Meant for high altitude flight (up to 31,850 feet), the B-29 was the first pressurized heavy bomber. To avoid issues of depressurization when opening the bomb bays, only the front and rear compartments are pressurized. They are connected by a long, pressurized tunnel running along the top of the bomb bays as photographed above.


Imagine being Chuck Yeager, climbing into the cockpit of the Bell X-1 from the bomb bay of a B-29 before being drop launched into history. Incidentally, Fifi stood in for the X-1's mother ship in the 1983 film, The Right Stuff.


At the rear of the flight deck, a convex bulkhead marked the entrance to the pressurized section of the aircraft.


Peering down the long tunnel connecting the forward and aft pressurized compartments of the B-29, I suspected that it was a great way for those Army Air Corps guys to practice their Army crawls.


Just behind the flight deck are stations for a radio operator and navigator.



After eighteen years, I was finally standing on the flight deck of a B-29 and peering out through that iconic, multipaned window. I noticed some upgrades since my last peek into the cockpit, specifically a pair of G5 instruments (like in Warrior 481) replacing gyroscopic attitude indicators at the pilot and copilot positions.

Standing on Fifi's flight deck was a more authentic Millennium Falcon experience than riding Smuggler's Run at Disney.


This is what the B-29 pilot would see if Warrior 481 were strafing it with her nonexistent guns. Nerdiest photograph ever, but it was a shot I just had to take.


The engineer's station represents the greatest level of complexity on the flight deck. No new glass instruments here.

After a brief cockpit tour, we climbed down a ladder behind the pilot and copilot seats to emerge from the wheel well aft of the nose gear.



Group photo: Phil, Jean, Lesly, Mike B, a member whose name I do not know, Scott, and me. Photo by Kim.

It was a brief tour, but very satisfying. I am so glad that I participated in this event!

Smaller Scale Wonders
 

I do not mean to impugn the Stearman. It is a wonderful biplane and responsible for teaching so many American World War II aviators how to fly. But they are common enough that even I have stick time in one (Dave's). The rare novelty of an airworthy B-29 shone too brightly for me to take much notice of an otherwise very important aircraft.




The P-51 Mustang was a fine specimen and one that I have not encountered before. Equipped with a back seat, 20 minute rides were available for $2300. This seemed a little steep, but it was nonetheless hard not to be jealous of passengers as the Mustang broke ground in Niagara Falls and banked steeply overhead.

Niagara Falls Tower

Diamond Lil Got a Makeover!

B-24 Liberator Diamond Lil above Niagara Falls.

During World War II, the primary heavy bombers used by the US Army Air Corps were the B-17 Flying Fortress (like the Memphis Belle) and the B-24 Liberator. Personally, I am more enamored with the B-17 than the slab-sided Liberator, but I think this is an aesthetic bias.

B-24 Liberator Diamond Lil above Niagara Falls.

B-24s were produced in greater numbers than B-17s during the war. This includes contributions from Ford whose Willow Run, MI plant was able to produce one Liberator every 63 minutes from a massive manufacturing plant that was over one mile long. Liberators were generally faster though B-17s could fly higher. The B-17 was reputedly easier to fly, had a lower stall speed, and was easier to ditch successfully.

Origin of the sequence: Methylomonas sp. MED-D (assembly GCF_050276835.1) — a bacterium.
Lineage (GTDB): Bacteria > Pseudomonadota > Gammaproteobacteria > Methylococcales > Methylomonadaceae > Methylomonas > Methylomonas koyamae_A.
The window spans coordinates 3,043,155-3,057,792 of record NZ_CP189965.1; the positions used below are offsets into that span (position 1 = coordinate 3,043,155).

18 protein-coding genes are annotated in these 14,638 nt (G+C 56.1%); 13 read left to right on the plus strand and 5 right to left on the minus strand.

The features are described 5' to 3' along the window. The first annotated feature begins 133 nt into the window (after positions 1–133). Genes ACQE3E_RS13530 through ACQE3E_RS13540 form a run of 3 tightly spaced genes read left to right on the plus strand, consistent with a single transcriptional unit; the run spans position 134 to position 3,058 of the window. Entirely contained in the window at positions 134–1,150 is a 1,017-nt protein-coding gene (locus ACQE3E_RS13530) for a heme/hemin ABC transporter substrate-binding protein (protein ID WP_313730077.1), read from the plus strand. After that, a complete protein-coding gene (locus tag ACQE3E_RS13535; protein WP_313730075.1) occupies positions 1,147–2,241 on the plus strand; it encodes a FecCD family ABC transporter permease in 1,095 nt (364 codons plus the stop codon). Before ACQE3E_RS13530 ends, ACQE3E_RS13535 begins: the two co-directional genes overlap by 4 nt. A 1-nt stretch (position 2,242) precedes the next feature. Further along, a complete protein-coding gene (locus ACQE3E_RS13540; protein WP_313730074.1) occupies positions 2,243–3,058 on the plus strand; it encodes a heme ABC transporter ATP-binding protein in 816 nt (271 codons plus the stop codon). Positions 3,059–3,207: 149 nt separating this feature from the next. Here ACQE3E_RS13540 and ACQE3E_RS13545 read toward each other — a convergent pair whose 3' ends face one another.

Diamond Lil obviously received a new paint job since 2004. Starting in 2006, the airplane was dressed as Ol' 927 but redubbed Diamond Lil in 2012. Damage following a hydraulic failure in 2012 led to a restoration of the B-24 that was completed in 2013.


It is my opinion that the new paint job is of higher quality than what I saw in 2004.




When it was our turn to explore the bomber, Kim immediately looked for a way to work off some aggression.

Peering down the empennage toward the tail gunner position.


We had to stoop low to work our way forward toward the cockpit. The overhead bulkhead seeming to sag over the walkway is a fuel tank.


Comparison of these pictures to the ones I took in Kalamazoo shows that the instrument panel received some updates over the years. I imagine that that GNS-530 navigator would have been a significant tactical advantage in World War II. (Well, aside from lacking a satellite constellation to reference.)



In 2022, even vintage World War II aircraft take advantage of an iPad's capabilities for charting.


Niagara Falls Aerospace Museum

We spent a bit of time in the Niagara Falls Aerospace Museum, which had a few interesting artifacts.  But we lacked the attention span to really explore the place. We were hot and tired after hours in the sun. Lunch was minimal. Despite a promise of food trucks at the event, none of them showed up that day. Scott, Kim, and I did not get a real lunch until 4:00 when we visited Orbaker's just down the street from the Williamson Sodus Airport.


This was a particularly interesting display at the museum. I may have been a little dehydrated and sun addled, but I was pretty sure that this astronaut looked just like the A-10 pilot we saw in Long Island's Cradle of Aviation Museum!




One of the most eye-catching exhibits was a Niagara Falls-built Bell P-39 Airacobra Miss Lend Lease, one of 9,600 P-39s loaned to the Soviet Union during World War II. She was recovered from Lake Mart-Yavr within the Arctic Circle in 2004 where Lieutenant Ivan Baranovsky ditched her after a 1944 engine failure.


Lesly and crew in the Saratoga preparing to depart Niagara Falls for Sodus.


Shortly after breaking ground, I captured one final photo of my object of obsession before turning on course for home.

What a cool day!